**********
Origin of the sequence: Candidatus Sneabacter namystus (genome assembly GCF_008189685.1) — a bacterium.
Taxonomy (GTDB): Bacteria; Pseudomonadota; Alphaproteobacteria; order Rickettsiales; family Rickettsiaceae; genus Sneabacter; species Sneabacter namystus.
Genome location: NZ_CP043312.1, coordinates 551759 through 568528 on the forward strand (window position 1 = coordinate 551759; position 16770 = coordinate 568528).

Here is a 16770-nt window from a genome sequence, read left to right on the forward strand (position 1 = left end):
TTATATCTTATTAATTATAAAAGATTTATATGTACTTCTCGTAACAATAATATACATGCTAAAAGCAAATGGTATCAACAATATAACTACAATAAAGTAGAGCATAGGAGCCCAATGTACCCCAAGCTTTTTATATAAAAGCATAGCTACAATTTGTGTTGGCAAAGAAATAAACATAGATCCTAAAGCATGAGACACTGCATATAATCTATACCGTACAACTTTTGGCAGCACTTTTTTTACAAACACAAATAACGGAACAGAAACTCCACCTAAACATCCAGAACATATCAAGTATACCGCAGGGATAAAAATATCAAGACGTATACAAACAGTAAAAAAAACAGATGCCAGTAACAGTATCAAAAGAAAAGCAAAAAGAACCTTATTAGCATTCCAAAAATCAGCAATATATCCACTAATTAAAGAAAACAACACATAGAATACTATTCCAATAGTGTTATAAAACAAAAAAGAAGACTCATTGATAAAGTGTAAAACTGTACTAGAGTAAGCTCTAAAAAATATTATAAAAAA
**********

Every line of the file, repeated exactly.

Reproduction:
Origin of the sequence: Candidatus Sneabacter namystus (genome assembly GCF_008189685.1) — a bacterium.
Taxonomy (GTDB): Bacteria; Pseudomonadota; Alphaproteobacteria; order Rickettsiales; family Rickettsiaceae; genus Sneabacter; species Sneabacter namystus.
Genome location: NZ_CP043312.1, coordinates 551759 through 568528 on the forward strand (window position 1 = coordinate 551759; position 16770 = coordinate 568528).

Here is a 16770-nt window from a genome sequence, read left to right on the forward strand (position 1 = left end):
TTATATCTTATTAATTATAAAAGATTTATATGTACTTCTCGTAACAATAATATACATGCTAAAAGCAAATGGTATCAACAATATAACTACAATAAAGTAGAGCATAGGAGCCCAATGTACCCCAAGCTTTTTATATAAAAGCATAGCTACAATTTGTGTTGGCAAAGAAATAAACATAGATCCTAAAGCATGAGACACTGCATATAATCTATACCGTACAACTTTTGGCAGCACTTTTTTTACAAACACAAATAACGGAACAGAAACTCCACCTAAACATCCAGAACATATCAAGTATACCGCAGGGATAAAAATATCAAGACGTATACAAACAGTAAAAAAAACAGATGCCAGTAACAGTATCAAAAGAAAAGCAAAAAGAACCTTATTAGCATTCCAAAAATCAGCAATATATCCACTAATTAAAGAAAACAACACATAGAATACTATTCCAATAGTGTTATAAAACAAAAAAGAAGACTCATTGATAAAGTGTAAAACTGTACTAGAGTAAGCTCTAAAAAATATTATAAAAAA